After the recent meeting of the Berkeley County Council with West Virginia state legislators from Berkeley County, wherein the Council proposed that legislation be enacted to allow automated speed cameras in West Virginia, the follow information was shared with me by a concerned citizen:
There are myriad problems with speed cameras and speed camera companies, which include...
• The right to face our accusers in court and cross examine witnesses is guaranteed by our Constitution's Bill of Rights. Speed cameras deny us this right because the accuser is a machine.
• Speed cameras are NOT operated by sworn police officers. Instead, this is outsourced to a private company. For example, under Montgomery County Maryland's camera program, their contractor receives a $16.25 per ticket commission from these cameras, despite the fact that this violates a provision of state law intended to forbid paying contractors based on the number of citations issued or paid. Essentially the contractor who generates the evidence used in court cases gets paid only if the defendant is found guilty, a clear conflict of interest.
• Speed cameras are a form of mass surveillance over ordinary drivers. The government is forbidden from engaging in sweeping surveillance systems without warrants to look for offenders of crimes. Only DRIVERS, rather than career criminals, would considered bad enough in this legislative proposal, to justify such a system. It is possible that the cameras, or the data they collect, could one day be used for purposes other than speed enforcement.
• The lack of human oversight means that no one person will be held accountable if there are widespread errors or misconduct by officials.
• These cameras are about REVENUE. Some local governments see them as a way to make big money off of passing motorists who do not know the camera locations the way local drivers do. Speed cameras are now a $77million industry in Maryland. Washington D.C.'s speed and red light camera systems have issued 2,952,333 tickets worth $224 million as of July 31 2007. Another prime example: the town of Forest Heights budgeted to bring in more gross revenue from speed camera tickets in FY2011 than the town's entire pre-speed camera budget in FY2010. At least one county executive openly admitted that the cameras are "a tax", and one Chevy Chase Village council member once referred to speed camera money as "the crack cocaine of local government" as the town was searching for creative bookkeeping techniques to circumvent restrictions on speed camera money.
• Tickets are issued to the owner of the vehicle, even if they are not the driver. Fully a third of speed camera tickets are going to people who did not in fact commit the offense, because someone else was driving at the time. This is of even more concern now that courts in neighboring Maryland have declared paying a citation to be an "admission of speeding".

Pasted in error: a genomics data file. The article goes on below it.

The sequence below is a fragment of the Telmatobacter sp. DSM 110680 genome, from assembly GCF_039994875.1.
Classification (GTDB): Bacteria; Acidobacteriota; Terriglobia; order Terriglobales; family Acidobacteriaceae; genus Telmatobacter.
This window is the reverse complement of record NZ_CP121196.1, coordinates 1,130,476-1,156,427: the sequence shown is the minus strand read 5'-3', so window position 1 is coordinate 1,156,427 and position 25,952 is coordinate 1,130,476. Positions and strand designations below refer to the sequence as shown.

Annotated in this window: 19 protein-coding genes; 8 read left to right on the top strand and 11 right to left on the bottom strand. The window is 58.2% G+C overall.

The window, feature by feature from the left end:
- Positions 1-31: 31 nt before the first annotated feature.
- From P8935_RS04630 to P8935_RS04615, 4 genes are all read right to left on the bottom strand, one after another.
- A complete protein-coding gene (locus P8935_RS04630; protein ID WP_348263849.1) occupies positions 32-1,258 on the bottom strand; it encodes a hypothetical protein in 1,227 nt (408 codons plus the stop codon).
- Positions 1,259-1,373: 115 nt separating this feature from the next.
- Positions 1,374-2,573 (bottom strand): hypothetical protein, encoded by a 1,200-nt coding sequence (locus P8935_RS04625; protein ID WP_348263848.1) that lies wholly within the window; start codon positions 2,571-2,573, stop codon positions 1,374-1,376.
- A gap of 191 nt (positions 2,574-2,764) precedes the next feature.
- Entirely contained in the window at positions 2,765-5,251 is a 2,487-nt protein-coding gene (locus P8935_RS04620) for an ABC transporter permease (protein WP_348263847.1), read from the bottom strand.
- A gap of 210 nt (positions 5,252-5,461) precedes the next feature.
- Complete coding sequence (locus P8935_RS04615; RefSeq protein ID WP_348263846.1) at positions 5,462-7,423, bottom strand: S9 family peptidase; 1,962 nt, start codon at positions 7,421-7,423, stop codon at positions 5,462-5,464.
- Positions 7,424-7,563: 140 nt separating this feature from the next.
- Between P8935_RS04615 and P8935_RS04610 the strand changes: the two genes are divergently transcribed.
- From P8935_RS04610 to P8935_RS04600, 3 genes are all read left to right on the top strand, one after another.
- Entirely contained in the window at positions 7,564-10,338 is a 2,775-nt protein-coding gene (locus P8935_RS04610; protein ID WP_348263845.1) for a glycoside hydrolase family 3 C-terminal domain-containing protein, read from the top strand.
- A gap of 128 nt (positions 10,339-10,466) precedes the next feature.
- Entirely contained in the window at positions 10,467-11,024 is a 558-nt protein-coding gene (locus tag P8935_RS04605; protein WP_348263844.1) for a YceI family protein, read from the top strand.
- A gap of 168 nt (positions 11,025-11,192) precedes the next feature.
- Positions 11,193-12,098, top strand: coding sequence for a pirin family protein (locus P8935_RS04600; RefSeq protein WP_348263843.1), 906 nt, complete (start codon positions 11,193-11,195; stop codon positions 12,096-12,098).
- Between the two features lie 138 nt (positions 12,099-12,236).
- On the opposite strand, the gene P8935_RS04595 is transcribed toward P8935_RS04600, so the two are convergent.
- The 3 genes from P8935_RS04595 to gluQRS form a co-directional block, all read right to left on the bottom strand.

•The safety benefits of automated traffic enforcement systems have been mixed. One study in the United Kingdom (UK) has shown that other forms of speed control, such as speed bumps and speed indicator signs, are much more effective at reducing accidents. Another UK study demonstrated that speed cameras did not reduce accident rates in highway work zones, concluding "No significant difference was observed in the PIA [Personal Injury Accident] rate for sites with and without cameras."
• Speed cameras do not remove the worst drivers from the roads the way a police officer can. Drunk drivers or a reckless criminal in a stolen vehicle, who might pose an immediate risk to pedestrians and other motorists, would ignore a speed camera.
• Speed cameras encourage erratic driving behavior. Drivers slow down as they approach the camera sites, then accelerate after they pass them. Cameras make some already safe drivers nervous. And, enforcement which is too strict could have unintended consequences such as causing drivers to spend too much time looking at their speedometers rather than at the road.
• The platitude that "if you don't speed you won't get a ticket" is UNTRUE because there have been many proven cases of speed cameras issuing tickets in error. Recent events in the city of Baltimore proving systematic errors by that city's cameras were only the latest, there have been many other instances of proven errors elsewhere in Maryland. Even if driver believes they are innocent, they need to spend days fighting one $40 ticket in court, and would probably not find it worthwhile to do so except as a matter of principle.